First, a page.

MS-DOS and Windows 3.11


Below is a Magnavox 386SX.



Intel 386SX-16MHz CPU
4MB RAM
80MB hard drive
3.5" floppy drive (1.44MB)
5.25" floppy drive (1.2MB)
VGA Graphics Cards
Slots: 3 16-Bit ISA (3 open), 1 8-Bit ISA
Ports: 1 AT, 2 Serial (DB-9 & DB-25), 1 Parallel
◦MS-DOS 6.0 & Windows 3.1

Both of the above computers are also stuffed with Tasc Chessmachine cards of which I have double of every card made except for the 32 MHz version of which I only have one. This allows me to also play all the different Chessmachine programs against each other. With Chessmaschine cards you have quite a few King and Schroeder programs so its good to have more than one of the same if you want to play them against each other.

Here is a test that test I did with Wchess 1.0 at one time in the past. Where I compares the Wchess nodes per move on both of the above computers.



Just shows you the kind of nutty things I do on occasion. But maybe not so nutty if someone were ever to do the same nodes test with DOSbox and have a cpu_frame setting that exactly matches the 386-16SX 16MHz nodes or the 486-133MHz nodes.

Below is a Tandy 2800 HD 12MHz Laptop.



Year: 1990
Prozessor: i80C286
Speed: 12 MHz
RAM: 1024K
Harddisk: 20MB
Display: Backlit Supertwist LCD Panel Display (640 x 400)
DOS: 3.3 with Norton Commander
Original Price: $3500,00

I have two of the Tandy 2800 HD, again this also allows me to play different chess software that works on a 286 against each other and compare their strengths exactly.

As I get around to it I will post a few others.

Here is something interesting too that I had previously posted a long time ago.



Description: Psion Series 3a
CPU Clock: 7.68 MHz
CPU: NEC V30H 16 Bit
RAM: 2 M/B
ROM: 1 M/B
DISPLAY TYPE: Monochrome STN, 4 scales
DISPLAY DIAGONAL: 5,3 Zoll (13,46 CM)
DISPLAY RESOLUTION: 480 X 160

Psion pretty much came out with the First PDA's. What was nice was that you have a few game modules that you could buy for it too. Above you can see me playing Psion Chess.

Here is a back view picture:



And here you can see the size of the chess game module:



Best regards
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BenRedic
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PostPosted: Fri Dec 08, 2017 7:42 am    Post subject: Reply with quote

spacious_mind wrote:
lotsa stuff

Some interesting things here.

My first thought seeing all those floppies is: Are those things even reliably readable anymore? Especially the 5.25" stuff.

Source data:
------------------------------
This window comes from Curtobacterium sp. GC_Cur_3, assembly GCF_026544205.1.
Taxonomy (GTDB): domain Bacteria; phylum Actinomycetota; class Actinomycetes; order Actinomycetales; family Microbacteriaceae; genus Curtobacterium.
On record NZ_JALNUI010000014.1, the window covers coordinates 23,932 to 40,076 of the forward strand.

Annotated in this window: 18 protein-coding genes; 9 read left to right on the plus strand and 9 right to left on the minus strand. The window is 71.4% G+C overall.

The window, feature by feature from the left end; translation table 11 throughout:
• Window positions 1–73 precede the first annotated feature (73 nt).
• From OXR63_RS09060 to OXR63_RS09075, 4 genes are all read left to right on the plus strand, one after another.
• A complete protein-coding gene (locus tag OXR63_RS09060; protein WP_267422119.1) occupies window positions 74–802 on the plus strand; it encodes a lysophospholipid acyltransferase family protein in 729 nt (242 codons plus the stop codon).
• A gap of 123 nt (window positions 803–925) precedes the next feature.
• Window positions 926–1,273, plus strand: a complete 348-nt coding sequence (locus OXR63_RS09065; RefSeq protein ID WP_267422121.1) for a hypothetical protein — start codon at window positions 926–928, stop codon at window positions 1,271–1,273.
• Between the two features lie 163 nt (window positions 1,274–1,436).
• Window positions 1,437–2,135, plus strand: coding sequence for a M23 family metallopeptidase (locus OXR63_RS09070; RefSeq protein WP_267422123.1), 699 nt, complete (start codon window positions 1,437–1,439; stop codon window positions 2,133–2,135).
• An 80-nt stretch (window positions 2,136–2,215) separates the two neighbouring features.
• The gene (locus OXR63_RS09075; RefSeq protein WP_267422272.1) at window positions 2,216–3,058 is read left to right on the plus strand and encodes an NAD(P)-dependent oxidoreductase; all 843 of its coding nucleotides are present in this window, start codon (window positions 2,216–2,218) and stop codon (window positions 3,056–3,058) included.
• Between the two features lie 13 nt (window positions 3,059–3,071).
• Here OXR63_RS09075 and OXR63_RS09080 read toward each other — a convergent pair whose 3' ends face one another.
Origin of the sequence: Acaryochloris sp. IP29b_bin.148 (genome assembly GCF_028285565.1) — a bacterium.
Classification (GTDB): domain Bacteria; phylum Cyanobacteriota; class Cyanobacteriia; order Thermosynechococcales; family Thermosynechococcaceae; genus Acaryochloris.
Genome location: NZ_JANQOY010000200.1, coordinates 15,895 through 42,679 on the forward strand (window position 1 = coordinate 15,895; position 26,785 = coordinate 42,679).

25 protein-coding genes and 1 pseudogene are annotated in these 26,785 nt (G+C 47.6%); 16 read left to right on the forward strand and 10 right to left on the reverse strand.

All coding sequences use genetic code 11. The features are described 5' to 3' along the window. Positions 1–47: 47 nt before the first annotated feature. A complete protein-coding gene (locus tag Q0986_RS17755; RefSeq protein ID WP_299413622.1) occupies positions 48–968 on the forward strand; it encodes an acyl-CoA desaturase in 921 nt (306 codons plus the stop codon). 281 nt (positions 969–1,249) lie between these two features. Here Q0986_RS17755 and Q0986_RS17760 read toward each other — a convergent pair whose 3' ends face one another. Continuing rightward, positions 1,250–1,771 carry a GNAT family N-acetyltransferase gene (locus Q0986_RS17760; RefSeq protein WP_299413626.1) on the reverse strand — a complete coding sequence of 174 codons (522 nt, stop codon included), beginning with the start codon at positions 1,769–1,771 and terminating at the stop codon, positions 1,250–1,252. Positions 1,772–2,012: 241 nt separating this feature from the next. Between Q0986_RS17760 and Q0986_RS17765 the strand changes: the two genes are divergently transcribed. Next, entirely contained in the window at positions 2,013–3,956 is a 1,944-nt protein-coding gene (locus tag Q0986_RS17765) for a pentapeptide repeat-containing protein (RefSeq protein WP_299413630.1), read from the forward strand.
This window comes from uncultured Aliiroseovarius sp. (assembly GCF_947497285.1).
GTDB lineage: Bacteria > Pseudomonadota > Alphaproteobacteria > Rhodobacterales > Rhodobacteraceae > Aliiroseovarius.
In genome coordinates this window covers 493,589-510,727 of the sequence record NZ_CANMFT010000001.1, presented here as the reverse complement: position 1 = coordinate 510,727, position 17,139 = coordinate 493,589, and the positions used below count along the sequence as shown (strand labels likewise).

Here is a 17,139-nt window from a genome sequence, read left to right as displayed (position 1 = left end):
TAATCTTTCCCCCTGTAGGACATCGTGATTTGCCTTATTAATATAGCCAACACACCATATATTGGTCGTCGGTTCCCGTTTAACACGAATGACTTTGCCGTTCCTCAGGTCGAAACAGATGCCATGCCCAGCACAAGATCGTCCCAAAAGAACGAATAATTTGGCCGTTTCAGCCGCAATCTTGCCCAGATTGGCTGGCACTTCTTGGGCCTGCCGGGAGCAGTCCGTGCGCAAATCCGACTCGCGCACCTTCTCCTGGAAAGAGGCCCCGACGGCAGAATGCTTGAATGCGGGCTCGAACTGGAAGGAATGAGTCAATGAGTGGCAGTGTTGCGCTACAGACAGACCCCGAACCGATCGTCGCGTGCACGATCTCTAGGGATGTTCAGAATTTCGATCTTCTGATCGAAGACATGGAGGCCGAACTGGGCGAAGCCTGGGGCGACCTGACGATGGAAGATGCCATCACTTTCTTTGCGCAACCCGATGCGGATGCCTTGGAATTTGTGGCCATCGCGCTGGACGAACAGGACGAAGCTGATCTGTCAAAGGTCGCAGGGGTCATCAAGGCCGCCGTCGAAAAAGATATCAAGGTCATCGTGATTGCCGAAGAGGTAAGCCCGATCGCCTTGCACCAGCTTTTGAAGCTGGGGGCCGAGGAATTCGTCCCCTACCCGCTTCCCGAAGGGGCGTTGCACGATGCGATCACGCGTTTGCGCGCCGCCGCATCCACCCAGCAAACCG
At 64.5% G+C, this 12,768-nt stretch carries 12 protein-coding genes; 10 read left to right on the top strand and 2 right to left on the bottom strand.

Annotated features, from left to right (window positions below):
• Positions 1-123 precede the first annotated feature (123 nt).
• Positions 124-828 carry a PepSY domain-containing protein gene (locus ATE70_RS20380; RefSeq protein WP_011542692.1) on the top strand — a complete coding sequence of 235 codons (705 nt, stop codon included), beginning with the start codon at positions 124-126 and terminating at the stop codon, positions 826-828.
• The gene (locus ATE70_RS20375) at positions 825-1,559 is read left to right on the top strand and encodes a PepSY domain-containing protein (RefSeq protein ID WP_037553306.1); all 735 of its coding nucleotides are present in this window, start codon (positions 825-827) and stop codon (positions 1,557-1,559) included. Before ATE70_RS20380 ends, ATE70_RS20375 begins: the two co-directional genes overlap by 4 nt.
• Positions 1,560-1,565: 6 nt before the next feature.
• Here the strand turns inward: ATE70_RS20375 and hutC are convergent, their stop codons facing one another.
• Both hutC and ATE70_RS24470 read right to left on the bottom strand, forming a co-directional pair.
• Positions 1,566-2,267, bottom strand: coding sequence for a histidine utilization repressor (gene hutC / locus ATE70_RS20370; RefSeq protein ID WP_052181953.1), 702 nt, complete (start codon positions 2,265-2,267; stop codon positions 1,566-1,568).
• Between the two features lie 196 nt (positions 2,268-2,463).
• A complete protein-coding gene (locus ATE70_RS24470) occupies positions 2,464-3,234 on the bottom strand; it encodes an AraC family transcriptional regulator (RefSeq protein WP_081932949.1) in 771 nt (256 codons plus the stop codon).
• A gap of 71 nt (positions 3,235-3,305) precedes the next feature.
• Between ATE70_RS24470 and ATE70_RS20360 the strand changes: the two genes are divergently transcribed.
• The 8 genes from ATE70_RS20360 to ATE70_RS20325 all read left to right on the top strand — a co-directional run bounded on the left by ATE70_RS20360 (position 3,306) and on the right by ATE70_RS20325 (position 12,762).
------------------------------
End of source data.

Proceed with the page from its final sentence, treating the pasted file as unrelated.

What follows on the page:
I never knew about the Psion organizer. My first PDA was a Palm V back in 2000 or something. It had plenty of nice chess games though. I had ChessGenius on mine, a program that's been following me on almost every phone I owned since, regardless of OS (Symbian S60, Windows Mobile, Android, iOS). My first phone with chess on it was a Siemens SL45i from around the same time. I found a java program called ChessBuddy for it. It did play somewhat reasonable moves, but took five minutes per move on the hardest level, and I could still beat it easily. I didn't play it many times :-p

Also, 486 10 MHz? Never knew those existed? Or did you underclock it?
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PostPosted: Fri Dec 08, 2017 1:05 pm    Post subject: Reply with quote

BenRedic wrote:
spacious_mind wrote:
lotsa stuff

Some interesting things here.

My first thought seeing all those floppies is: Are those things even reliably readable anymore? Especially the 5.25" stuff.

I never knew about the Psion organizer. My first PDA was a Palm V back in 2000 or something. It had plenty of nice chess games though. I had ChessGenius on mine, a program that's been following me on almost every phone I owned since, regardless of OS (Symbian S60, Windows Mobile, Android, iOS). My first phone with chess on it was a Siemens SL45i from around the same time. I found a java program called ChessBuddy for it. It did play somewhat reasonable moves, but took five minutes per move on the hardest level, and I could still beat it easily. I didn't play it many times :-p

Also, 486 10 MHz? Never knew those existed? Or did you underclock it?


Yes all the 3.1/2: and 5.1/2" floppies still work today. You just have to keep them in Steve B's dust free airtight computer vault! Smile

The 486-133 MHz Overdrive computer plays underdrive at 10 MHz when you play it with the Turbo button turned off Smile'

Best regards